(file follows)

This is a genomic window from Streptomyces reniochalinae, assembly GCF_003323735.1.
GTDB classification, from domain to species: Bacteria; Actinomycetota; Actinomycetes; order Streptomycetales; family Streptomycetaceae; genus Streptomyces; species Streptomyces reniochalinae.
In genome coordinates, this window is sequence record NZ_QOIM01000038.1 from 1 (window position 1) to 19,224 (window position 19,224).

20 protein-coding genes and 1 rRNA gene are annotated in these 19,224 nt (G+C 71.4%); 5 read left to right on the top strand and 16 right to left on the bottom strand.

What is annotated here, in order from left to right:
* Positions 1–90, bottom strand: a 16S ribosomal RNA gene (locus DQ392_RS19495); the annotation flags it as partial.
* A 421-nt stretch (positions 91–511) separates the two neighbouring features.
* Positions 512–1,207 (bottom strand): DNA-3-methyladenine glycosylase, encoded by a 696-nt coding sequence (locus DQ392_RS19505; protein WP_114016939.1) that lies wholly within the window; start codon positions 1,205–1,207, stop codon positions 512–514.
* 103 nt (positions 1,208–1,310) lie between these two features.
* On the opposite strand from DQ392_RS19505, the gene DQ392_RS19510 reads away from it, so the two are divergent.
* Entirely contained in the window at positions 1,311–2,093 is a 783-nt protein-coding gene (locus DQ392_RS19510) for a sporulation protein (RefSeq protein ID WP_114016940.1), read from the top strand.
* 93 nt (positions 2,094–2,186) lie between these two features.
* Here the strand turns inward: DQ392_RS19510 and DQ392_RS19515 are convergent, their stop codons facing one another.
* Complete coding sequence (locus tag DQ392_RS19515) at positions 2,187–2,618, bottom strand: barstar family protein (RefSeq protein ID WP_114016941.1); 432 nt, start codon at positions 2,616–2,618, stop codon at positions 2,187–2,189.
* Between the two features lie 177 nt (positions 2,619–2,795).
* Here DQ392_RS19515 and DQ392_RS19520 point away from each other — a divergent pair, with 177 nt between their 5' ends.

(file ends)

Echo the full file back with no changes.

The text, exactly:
This is a genomic window from Streptomyces reniochalinae, assembly GCF_003323735.1.
GTDB classification, from domain to species: Bacteria; Actinomycetota; Actinomycetes; order Streptomycetales; family Streptomycetaceae; genus Streptomyces; species Streptomyces reniochalinae.
In genome coordinates, this window is sequence record NZ_QOIM01000038.1 from 1 (window position 1) to 19,224 (window position 19,224).

20 protein-coding genes and 1 rRNA gene are annotated in these 19,224 nt (G+C 71.4%); 5 read left to right on the top strand and 16 right to left on the bottom strand.

What is annotated here, in order from left to right:
* Positions 1–90, bottom strand: a 16S ribosomal RNA gene (locus DQ392_RS19495); the annotation flags it as partial.
* A 421-nt stretch (positions 91–511) separates the two neighbouring features.
* Positions 512–1,207 (bottom strand): DNA-3-methyladenine glycosylase, encoded by a 696-nt coding sequence (locus DQ392_RS19505; protein WP_114016939.1) that lies wholly within the window; start codon positions 1,205–1,207, stop codon positions 512–514.
* 103 nt (positions 1,208–1,310) lie between these two features.
* On the opposite strand from DQ392_RS19505, the gene DQ392_RS19510 reads away from it, so the two are divergent.
* Entirely contained in the window at positions 1,311–2,093 is a 783-nt protein-coding gene (locus DQ392_RS19510) for a sporulation protein (RefSeq protein ID WP_114016940.1), read from the top strand.
* 93 nt (positions 2,094–2,186) lie between these two features.
* Here the strand turns inward: DQ392_RS19510 and DQ392_RS19515 are convergent, their stop codons facing one another.
* Complete coding sequence (locus tag DQ392_RS19515) at positions 2,187–2,618, bottom strand: barstar family protein (RefSeq protein ID WP_114016941.1); 432 nt, start codon at positions 2,616–2,618, stop codon at positions 2,187–2,189.
* Between the two features lie 177 nt (positions 2,619–2,795).
* Here DQ392_RS19515 and DQ392_RS19520 point away from each other — a divergent pair, with 177 nt between their 5' ends.